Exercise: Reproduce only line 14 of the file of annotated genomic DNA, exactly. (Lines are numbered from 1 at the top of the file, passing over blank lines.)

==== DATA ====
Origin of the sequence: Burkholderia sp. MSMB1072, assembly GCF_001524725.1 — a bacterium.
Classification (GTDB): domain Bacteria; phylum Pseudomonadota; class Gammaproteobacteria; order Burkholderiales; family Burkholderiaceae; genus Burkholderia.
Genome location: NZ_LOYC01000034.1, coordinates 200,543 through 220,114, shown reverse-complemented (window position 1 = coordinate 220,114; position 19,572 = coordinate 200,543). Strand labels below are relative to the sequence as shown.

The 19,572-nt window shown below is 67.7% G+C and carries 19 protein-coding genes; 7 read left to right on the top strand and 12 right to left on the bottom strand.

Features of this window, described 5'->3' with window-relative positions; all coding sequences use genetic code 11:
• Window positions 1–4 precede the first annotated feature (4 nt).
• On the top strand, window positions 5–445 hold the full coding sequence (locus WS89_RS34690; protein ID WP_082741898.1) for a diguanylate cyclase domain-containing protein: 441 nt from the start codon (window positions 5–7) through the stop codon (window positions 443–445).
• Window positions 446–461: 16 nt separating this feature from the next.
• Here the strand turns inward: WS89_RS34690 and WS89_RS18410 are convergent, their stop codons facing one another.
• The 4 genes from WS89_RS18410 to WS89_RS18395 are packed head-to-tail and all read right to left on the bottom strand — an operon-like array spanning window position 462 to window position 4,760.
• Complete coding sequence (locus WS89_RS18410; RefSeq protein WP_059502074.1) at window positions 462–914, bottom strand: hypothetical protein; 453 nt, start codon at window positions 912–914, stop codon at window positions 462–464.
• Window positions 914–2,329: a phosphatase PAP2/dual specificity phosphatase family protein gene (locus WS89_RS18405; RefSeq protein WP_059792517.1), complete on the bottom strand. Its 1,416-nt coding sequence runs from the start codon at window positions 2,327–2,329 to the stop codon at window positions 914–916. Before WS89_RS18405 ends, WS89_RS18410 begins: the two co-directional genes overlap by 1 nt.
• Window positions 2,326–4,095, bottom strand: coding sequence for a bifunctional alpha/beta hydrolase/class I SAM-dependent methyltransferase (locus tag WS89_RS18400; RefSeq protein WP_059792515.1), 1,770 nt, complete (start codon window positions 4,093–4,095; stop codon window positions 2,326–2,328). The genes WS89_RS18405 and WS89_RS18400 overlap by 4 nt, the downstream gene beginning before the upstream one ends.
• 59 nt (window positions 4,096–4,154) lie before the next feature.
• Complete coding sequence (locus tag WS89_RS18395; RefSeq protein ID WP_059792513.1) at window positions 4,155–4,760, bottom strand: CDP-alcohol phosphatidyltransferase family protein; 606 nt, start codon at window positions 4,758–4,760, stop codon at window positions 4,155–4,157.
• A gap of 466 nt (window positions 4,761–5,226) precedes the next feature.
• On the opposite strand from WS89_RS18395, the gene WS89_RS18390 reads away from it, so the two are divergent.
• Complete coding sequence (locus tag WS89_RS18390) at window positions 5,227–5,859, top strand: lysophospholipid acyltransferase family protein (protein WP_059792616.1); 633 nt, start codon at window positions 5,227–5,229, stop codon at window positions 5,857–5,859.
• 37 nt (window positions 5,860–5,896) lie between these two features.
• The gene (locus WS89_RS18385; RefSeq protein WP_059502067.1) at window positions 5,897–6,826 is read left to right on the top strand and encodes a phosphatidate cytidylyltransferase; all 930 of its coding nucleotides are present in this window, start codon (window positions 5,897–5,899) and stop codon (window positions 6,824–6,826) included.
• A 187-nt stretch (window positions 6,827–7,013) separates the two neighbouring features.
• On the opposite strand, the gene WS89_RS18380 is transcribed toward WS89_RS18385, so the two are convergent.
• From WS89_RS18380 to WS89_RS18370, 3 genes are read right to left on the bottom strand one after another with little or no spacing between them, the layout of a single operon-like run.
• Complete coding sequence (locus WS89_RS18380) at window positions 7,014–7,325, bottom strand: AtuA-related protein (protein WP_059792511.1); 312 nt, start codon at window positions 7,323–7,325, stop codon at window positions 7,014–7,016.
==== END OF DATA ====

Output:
• 59 nt (window positions 4,096–4,154) lie before the next feature.